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FDIC Federal Register Citations
May 21, 2006
Jennifer J. Johnson
Submitted by e-mail:
Dear Secretary Johnson:
Springboard offers assistance with financial literacy and credit life empowerment through confidential counseling and education programs for financially troubled individuals. Our experience with consumer credit reports confirms the results of prior studies that have found a high enough incidence of errors serious enough to cause consumers to be denied credit, a loan, an apartment or home loan or even a job.
We would urge regulators to formulate and enforce rules that strictly govern the practices of all data furnishers, and would encourage a special focus on junk debt buyers and any sellers of bad debts. They should be subject to strict standards of accuracy and integrity and onerous remedies for unlawful behavior. In general, we advocate that the Federal Reserve Board take the approach that direct dispute processes with all data furnishers need to be enhanced and not restricted.
Junk debt collecting is a settlement driven business model and the consumer is brought to the table by aggressive and often illegal credit reporting tactics. These tactics include failure to report the original creditor, the original open date and the date of last activity. These tactics can extend the reporting of the collection. Also, duplicative reporting of the same collection account after it has been sold to a 2nd or 3rd debt buyer is an issue. Recent years have seen the proliferation of junk debt buyers who prey upon consumers to collect expired debts or even debts that dont belong to a consumer. Their method of collecting has as its primary strategy the tactic of immediately stinging the credit report in order to force a settlement, often mis-representing the debt as more recent than it really is and/or reporting the debt as revolving, which is inaccurate and which causes the score to further decrease since the utilization factor calculates higher than it should. If the consumer goes along and settles the debt this has the perverse impact of causing the credit score to plummet further (since activity has been updated to the current time period). Medical service providers, health clubs and other future service providers are also selling their charged-off accounts to junk debt buyers.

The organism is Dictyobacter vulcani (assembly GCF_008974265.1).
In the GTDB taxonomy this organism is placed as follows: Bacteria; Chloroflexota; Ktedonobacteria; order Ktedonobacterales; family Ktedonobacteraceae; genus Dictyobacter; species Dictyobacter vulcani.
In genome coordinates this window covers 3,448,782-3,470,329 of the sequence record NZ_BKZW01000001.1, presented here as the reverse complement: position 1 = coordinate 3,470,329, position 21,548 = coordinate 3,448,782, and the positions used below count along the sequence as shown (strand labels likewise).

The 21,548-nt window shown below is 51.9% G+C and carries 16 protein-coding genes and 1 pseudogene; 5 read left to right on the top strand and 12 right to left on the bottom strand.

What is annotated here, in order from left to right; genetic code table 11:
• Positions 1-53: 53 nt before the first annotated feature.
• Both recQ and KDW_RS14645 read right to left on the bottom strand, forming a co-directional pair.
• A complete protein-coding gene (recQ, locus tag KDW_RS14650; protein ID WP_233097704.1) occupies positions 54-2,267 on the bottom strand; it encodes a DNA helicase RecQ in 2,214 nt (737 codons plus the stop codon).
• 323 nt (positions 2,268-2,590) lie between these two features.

We are especially concerned about junk debt buyers as a particular class of data furnisher and user of credit reports because of the disproportionate impact we are seeing on disadvantaged consumers who lack understanding and resources for dealing with the U.S. credit reporting systems. These disadvantaged groups include minorities, our nations youth, low moderate income consumers, non-English speaking consumers, our military, and bankruptcy filers.
Youth are vulnerable to abusive credit reporting practices. For example, our nations youth has grown up with cell phones. Recent years have seen cell phone and other telecom providers become very active in the junk debt markets, selling off their charged off debt to this breed of collection agency who then subverts the credit bureau reporting systems for their own collection purposes. This has caused a lot of pollution to appear in the U.S. credit reporting system, which then proliferates for years beyond the reporting statutes of limitation. For example, a young person may cancel their cell phone service and be charged a termination fee. One could argue that this is not a true extension of credit and does not belong in the credit reporting system. The service is not being used anymore thus there is no real non-payment for goods and services that have been used. There may have been a commitment to use future services, however, this is not an extension of credit in its true sense and youth are usually not fully cognizant of the impacts of contracts that cell phone providers deploy and deceptive sales practices are common in this industry.